USA

Ice cream with Ava Gardner

The most beautiful woman in the world is sat just across the table and she’s smiling at me. For an hour or so I have been putty in her hands as she tells me tales of Hollywood. The stars, the glamour, the gossip and of course the tantrums. She knows it all. She is part of the legend.
I lap it up with boyish enthusiasm and ask a thousand questions. Patiently she answers until my well runs dry. As we pause an impish smile breaks across her face. “Do you like ice cream,” she asks. My day keeps getting better.
We move to the freezer and with a theatrical flourish the beauty pulls open the door to reveal a treasure trove of a dozen flavours.
Two minutes later I am eating ice cream with Ava Gardner.
Ava was a Hollywood superstar, the most beautiful woman of her time, a silver screen siren. Sadly she passed away in London in 1990. But a part of her lives on. That part is Rosemary Mankiewicz. Her story is remarkable and her home is testament to an extraordinary life.
image
On a wall are two framed letters, both handwritten. They are thank you notes to her father from the Duke of York, later King George VI (recently given the Hollywood treatment as the stammering monarch in The King’s Speech). Rosemary’s father was the Duke’s chaplain in the navy during the First World War.
The royal connection opened doors for the young Rosemary and she was invited to parties with the Duke’s daughters, Margaret and Elizabeth, now Queen Elizabeth. “It was great fun,” recalls Rosemary, “They were lovely and it was just a wonderful time.”
As a teenager Rosemary dreamt of the stage and studied at the Central School of Speech and Drama. This, of course, was no ordinary school. “It was actually based inside the Royal Albert Hall,” she tells me. “Quite something really.”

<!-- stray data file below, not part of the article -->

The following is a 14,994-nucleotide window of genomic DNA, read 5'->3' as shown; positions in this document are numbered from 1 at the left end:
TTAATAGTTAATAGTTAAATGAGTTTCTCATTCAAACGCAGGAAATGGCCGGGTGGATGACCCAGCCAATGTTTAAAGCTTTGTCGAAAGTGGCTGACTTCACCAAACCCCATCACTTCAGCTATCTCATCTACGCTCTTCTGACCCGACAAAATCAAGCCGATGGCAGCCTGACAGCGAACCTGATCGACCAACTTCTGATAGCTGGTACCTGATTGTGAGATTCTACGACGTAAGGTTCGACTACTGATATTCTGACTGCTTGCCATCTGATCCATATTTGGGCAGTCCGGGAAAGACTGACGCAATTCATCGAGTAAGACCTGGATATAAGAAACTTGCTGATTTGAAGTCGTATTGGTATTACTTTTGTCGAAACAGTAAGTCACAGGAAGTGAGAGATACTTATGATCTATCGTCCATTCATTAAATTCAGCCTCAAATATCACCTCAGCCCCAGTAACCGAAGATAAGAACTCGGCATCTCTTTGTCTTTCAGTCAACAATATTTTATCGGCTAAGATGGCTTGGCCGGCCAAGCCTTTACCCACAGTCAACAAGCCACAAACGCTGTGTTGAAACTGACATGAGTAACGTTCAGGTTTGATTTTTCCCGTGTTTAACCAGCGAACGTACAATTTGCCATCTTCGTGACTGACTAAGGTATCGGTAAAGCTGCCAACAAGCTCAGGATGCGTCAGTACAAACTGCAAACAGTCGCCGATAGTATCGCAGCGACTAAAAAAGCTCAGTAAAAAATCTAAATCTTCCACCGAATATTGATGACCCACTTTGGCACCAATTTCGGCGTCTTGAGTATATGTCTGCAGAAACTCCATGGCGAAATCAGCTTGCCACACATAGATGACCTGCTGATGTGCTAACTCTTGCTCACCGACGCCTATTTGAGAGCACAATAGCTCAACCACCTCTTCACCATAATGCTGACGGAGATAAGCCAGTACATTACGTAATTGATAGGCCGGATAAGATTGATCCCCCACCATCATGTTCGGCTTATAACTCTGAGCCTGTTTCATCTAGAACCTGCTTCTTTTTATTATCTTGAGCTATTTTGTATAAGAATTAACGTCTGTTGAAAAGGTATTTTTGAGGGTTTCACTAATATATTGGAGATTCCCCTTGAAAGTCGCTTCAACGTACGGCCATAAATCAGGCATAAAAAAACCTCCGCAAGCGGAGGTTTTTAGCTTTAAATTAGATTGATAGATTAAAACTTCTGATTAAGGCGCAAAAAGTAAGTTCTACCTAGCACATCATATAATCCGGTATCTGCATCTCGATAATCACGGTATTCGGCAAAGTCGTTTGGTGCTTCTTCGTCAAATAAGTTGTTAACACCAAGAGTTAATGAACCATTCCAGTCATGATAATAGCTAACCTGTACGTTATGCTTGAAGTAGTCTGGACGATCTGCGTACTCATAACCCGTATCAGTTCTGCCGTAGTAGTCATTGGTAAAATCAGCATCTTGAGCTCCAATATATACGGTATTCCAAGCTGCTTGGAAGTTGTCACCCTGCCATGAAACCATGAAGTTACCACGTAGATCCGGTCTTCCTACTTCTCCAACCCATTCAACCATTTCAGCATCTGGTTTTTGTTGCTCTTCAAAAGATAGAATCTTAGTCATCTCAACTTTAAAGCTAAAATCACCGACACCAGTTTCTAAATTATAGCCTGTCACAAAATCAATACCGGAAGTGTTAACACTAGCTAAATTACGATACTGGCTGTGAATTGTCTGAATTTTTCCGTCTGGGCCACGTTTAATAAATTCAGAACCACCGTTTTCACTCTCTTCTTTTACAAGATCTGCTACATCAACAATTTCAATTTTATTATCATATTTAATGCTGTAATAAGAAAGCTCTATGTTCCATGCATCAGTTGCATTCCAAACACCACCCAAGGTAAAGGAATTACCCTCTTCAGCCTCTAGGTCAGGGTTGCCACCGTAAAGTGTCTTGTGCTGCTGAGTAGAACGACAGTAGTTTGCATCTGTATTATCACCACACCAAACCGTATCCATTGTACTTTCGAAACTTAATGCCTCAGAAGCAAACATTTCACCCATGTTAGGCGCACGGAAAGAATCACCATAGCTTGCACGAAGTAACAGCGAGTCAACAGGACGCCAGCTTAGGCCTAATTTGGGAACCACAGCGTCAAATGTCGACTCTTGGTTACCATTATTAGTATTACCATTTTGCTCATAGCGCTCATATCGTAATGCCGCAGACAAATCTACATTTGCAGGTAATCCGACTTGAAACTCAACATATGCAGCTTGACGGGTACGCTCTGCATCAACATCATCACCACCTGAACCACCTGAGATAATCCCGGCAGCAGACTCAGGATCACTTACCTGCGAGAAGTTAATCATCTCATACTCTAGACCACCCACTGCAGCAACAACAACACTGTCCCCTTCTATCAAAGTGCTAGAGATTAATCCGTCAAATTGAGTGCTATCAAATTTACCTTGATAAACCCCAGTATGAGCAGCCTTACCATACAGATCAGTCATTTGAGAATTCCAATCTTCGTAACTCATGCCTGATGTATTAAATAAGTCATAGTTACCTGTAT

But after three years she quit. “My sister married an Italian count and moved to Rome so I packed it in and went and stayed with them.”
It sounds a brave move, I say.
“I was young and it was exciting, “she explains.”And of course, it was Rome. It felt too much like fun to worry about leaving the school.
She quickly mastered Italian and soon crossed paths with the cinema. Rosemary was offered work helping Italian actors with their English for a film being shot in the country. And the star of the film? Errol Flynn. Some introduction to the movies.
However, the picture ran into financial problems and production stopped. While Rosemary was kicking her heels another offer of work came along. It would change her life. The film was the Barefoot Contessa, directed by Joseph Mankiewicz – her future husband.
Its star was Ava Gardner. Wildly unpredictable, enigmatic and above all stunningly attractive. “She was fun and we got on very well together. But she could be extremely difficult and would drive poor old Joe nuts,” said Rosemary.

Rosemary and Ava

Rosemary and Ava

“One day they were filming a scene in which Ava drives her car into the square in Portofino. But she’d gone missing again so they decided they would use me instead. I had the same curly hair and some other similarities. In those days you could get away with it.”
And so Rosemary doubled for the most beautiful woman in the world.
I wondered whether the film trailer might be on YouTube, everything else is. To her great delight we find several versions of it.
In one a booming, manly voice, accompanied by giant blood-red text, introduces Ava as the “Most Beautiful Animal in the World”.
Rosemary looks at me, smiles broadly and says,”You couldn’t get away with saying that now, could you?”
I agree, but I suspect Rosemary is amused at the idea of having been a “beautiful animal”. She doesn’t lack a sense of humour.